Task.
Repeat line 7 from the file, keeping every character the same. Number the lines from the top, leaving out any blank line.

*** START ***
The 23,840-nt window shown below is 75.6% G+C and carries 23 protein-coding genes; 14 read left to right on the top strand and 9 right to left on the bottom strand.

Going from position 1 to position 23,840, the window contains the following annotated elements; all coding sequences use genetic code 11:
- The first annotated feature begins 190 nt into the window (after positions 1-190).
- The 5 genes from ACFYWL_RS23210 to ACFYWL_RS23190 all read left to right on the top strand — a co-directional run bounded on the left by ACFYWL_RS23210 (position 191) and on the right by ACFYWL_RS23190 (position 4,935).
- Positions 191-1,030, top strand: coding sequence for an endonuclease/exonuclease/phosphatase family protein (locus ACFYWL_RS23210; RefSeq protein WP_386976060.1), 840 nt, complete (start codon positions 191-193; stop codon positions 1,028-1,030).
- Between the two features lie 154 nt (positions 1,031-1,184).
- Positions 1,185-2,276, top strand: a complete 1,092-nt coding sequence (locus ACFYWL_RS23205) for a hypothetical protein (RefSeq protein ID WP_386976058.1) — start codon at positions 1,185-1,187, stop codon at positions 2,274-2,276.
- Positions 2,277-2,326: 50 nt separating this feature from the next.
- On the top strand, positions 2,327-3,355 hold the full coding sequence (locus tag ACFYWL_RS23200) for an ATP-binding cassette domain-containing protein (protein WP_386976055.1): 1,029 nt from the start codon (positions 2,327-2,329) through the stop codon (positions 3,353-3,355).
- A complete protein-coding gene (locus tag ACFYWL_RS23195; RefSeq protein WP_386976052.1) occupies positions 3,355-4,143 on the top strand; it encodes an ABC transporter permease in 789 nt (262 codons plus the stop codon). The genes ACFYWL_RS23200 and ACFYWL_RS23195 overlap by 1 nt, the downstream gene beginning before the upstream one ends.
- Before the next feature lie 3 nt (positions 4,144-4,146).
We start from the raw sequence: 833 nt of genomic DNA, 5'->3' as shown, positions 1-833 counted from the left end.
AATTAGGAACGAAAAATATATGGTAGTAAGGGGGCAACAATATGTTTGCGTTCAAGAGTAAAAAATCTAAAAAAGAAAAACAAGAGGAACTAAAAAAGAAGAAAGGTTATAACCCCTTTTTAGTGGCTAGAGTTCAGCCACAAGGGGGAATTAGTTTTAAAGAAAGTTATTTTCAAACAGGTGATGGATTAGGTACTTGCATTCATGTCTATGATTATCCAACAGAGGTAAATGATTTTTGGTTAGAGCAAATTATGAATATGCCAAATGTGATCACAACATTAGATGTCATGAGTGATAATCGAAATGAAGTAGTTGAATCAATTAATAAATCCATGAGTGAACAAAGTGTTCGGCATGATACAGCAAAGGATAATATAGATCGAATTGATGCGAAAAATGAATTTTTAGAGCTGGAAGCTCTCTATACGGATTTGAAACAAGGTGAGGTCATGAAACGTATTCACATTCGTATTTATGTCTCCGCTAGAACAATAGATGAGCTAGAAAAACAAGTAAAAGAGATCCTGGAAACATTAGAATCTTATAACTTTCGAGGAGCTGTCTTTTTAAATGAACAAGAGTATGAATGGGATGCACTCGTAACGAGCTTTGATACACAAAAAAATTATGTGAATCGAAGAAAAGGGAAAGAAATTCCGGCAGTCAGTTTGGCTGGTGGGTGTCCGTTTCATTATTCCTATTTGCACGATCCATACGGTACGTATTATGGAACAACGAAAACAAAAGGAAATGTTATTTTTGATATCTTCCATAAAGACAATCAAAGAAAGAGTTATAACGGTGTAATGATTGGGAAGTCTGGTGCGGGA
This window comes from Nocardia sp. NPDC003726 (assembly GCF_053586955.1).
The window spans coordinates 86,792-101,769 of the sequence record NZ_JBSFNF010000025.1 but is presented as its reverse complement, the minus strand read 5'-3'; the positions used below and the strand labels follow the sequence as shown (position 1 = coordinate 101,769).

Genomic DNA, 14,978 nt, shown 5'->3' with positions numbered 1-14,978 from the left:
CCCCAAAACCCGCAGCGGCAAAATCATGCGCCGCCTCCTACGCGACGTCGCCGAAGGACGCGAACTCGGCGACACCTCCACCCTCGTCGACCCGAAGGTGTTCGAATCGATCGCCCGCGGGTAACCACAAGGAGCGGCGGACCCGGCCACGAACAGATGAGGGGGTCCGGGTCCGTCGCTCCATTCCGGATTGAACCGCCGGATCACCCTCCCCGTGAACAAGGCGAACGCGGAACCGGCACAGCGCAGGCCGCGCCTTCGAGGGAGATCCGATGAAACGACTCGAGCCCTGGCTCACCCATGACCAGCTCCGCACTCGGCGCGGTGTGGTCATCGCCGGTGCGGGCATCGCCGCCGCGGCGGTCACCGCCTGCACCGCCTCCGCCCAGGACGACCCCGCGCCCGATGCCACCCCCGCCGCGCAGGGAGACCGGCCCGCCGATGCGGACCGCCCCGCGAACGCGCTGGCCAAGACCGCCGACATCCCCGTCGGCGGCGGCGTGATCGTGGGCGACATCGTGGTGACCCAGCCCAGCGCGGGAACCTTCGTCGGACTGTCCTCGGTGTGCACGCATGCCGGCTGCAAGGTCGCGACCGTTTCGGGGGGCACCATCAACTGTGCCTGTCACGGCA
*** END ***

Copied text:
- Positions 1,185-2,276, top strand: a complete 1,092-nt coding sequence (locus ACFYWL_RS23205) for a hypothetical protein (RefSeq protein ID WP_386976058.1) — start codon at positions 1,185-1,187, stop codon at positions 2,274-2,276.